The Heckscher-Ohlin model, which is good for projecting likely business models between countries where the factors of production are different, really did not explain this business pattern. Krugman`s theory is based on product differentiation and economies of scale. For example, a jeep and a Volkswagen are the two cars, but they are very differentiated, as the consumer sees. And both benefit from economies of scale; In other words, the larger the production, the more costs can be reduced in a wide range of volumes. Unlike wheat, where costs increase as quantity increases, the cost of each additional automobile produced decreases as production is increased, although with a very large volume of production costs likely increases. Goods such as automotive require large mechanized production processes and significant capital investments, and it can be extremely difficult for a new entrant to compete with a well-established company. Although the removal of barriers to trade is generally a step towards free trade, there are situations where the reduction of a tariff can effectively increase the effective rate of protection for a domestic industry. Jacob Viner cites an example: “Suppose there are import duties on both wool and wool, but despite tariffs, no wool is produced at home. The abolition of the wool obligation, while respecting the wool obligation, increases the protection of the fabric industry, while it does not matter for wool breeding.  A number of factors can influence the terms of trade, including changes in demand, supply or government policy.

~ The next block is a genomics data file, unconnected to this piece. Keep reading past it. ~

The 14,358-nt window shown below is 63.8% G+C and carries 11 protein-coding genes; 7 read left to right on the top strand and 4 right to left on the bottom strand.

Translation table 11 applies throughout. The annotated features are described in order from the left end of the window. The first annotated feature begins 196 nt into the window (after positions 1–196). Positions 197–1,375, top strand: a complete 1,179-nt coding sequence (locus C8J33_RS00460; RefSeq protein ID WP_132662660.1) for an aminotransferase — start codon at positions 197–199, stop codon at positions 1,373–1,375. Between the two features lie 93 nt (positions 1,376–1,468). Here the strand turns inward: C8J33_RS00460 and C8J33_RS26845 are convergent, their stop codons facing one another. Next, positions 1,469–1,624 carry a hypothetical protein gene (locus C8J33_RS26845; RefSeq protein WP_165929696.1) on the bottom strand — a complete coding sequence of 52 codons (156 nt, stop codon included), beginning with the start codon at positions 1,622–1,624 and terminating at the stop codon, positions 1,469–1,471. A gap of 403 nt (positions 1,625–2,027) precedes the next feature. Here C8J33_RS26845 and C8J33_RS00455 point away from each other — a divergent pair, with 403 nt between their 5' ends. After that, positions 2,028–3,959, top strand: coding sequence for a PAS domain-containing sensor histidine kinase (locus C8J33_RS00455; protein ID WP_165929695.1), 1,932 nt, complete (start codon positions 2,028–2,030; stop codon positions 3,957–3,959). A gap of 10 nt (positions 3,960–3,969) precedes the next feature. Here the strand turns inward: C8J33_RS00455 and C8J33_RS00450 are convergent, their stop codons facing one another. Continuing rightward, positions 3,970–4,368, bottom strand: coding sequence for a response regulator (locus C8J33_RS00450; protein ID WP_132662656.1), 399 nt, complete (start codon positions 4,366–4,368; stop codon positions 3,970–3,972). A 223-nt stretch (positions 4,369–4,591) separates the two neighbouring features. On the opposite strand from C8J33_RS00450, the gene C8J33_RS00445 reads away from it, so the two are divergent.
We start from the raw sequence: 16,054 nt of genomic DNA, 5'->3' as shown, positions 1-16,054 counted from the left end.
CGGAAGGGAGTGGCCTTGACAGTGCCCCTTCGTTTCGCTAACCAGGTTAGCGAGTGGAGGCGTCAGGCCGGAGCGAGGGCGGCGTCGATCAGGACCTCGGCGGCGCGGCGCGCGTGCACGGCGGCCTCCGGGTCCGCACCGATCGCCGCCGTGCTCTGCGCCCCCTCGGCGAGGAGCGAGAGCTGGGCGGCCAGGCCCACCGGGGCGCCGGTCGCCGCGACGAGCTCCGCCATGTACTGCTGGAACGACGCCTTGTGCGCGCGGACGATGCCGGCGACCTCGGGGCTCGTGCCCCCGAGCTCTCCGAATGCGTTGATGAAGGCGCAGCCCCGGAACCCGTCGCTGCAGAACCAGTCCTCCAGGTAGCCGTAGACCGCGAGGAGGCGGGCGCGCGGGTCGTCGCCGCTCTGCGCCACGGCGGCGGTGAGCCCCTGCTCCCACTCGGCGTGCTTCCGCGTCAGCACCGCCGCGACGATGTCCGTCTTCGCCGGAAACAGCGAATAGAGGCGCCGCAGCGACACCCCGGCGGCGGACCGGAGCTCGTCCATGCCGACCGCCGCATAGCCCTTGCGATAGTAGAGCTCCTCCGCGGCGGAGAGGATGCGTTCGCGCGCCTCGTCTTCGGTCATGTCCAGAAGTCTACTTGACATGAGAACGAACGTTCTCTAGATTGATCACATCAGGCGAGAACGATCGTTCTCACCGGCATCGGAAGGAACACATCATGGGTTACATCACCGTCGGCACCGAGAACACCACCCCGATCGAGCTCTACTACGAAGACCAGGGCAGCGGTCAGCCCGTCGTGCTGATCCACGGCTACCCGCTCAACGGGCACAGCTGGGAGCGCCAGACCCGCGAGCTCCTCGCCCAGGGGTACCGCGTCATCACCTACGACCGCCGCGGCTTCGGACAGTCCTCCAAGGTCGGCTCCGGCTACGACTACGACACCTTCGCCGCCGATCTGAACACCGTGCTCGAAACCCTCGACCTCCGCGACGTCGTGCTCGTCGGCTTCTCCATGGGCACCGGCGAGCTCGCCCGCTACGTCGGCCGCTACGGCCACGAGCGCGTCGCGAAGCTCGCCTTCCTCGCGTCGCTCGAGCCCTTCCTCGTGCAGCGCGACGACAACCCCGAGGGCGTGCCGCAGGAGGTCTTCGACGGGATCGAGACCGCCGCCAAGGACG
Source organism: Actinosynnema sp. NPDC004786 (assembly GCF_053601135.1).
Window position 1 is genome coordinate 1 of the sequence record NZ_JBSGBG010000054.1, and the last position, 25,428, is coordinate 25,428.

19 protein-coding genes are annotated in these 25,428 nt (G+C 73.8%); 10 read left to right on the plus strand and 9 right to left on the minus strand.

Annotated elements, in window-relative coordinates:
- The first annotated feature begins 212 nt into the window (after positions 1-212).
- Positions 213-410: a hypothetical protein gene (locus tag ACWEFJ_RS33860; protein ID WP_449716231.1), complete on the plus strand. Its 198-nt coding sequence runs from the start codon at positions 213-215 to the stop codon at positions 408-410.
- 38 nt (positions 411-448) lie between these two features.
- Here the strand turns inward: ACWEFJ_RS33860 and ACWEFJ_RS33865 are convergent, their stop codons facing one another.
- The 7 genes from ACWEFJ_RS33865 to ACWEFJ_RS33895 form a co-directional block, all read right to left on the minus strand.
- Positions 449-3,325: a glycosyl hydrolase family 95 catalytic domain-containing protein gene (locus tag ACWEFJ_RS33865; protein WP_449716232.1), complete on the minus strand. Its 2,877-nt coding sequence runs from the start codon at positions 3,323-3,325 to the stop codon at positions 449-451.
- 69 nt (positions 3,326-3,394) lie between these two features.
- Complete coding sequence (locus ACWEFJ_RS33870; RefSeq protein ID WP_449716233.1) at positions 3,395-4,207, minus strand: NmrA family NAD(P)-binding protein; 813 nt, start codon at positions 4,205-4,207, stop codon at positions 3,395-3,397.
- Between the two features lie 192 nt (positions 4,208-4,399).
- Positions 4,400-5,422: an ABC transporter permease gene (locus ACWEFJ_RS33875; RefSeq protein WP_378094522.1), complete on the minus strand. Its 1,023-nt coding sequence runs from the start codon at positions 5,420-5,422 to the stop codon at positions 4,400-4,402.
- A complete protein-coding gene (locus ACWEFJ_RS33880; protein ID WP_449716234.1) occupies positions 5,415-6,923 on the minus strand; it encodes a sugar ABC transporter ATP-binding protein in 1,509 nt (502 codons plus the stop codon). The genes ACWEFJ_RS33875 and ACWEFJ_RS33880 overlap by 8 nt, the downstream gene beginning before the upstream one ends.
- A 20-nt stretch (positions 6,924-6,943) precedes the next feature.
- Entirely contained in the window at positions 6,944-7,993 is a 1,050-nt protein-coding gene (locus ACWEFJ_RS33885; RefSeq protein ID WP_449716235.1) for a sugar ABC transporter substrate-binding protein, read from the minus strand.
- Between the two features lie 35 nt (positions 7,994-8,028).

In the example above, the terms of trade will shift in favor of the U.S. when Japanese demand for aircraft increases, as it may require more TVs for each aircraft. Alternatively, when the Japanese start producing aircraft, commercial conditions will shift in favor of Japan, as the supply of aircraft will now be larger and the Japanese will have other sources of supply. In reality, there are, of course, reasons other than trade barriers why factors of production such as capital or labour should not move across borders, even if there are no barriers and higher returns could be obtained in other markets. Workers, for example, are reluctant to leave their homes, family and friends, and investors are reluctant to invest in other markets where they are less familiar. As a result, even the removal of all state-imposed barriers to trade for capital and labor would not result in full compensation for costs between counties. In trade based on product differentiation and economies of scale, several countries can manufacture the same product in a broadly defined manner and exchange parts and differentiated products with each other. Thus, the United States could specialize in the production of jeeps and Europe could specialize in the production of Volkswagen. It is clear that much of the output in the modern economies of the industrialized countries is in sectors with rising staggered yields, and in these sectors the return to factors of production would not be offset by international trade. Indeed, in a low-labour economy, labour returns could rise rather than decrease, as the factor compensation theory would predict. It is clear that the United States is benefiting from the reduction of its trade barriers by its trading partners, because its exports will increase, which will lead to an increase in production and employment. Most economists also believe that the U.S.
benefits from removing its own trade barriers, as consumers benefit from cost reductions and producers are forced to improve efficiency through international competition. . . .
Posted Oct 12th, 2021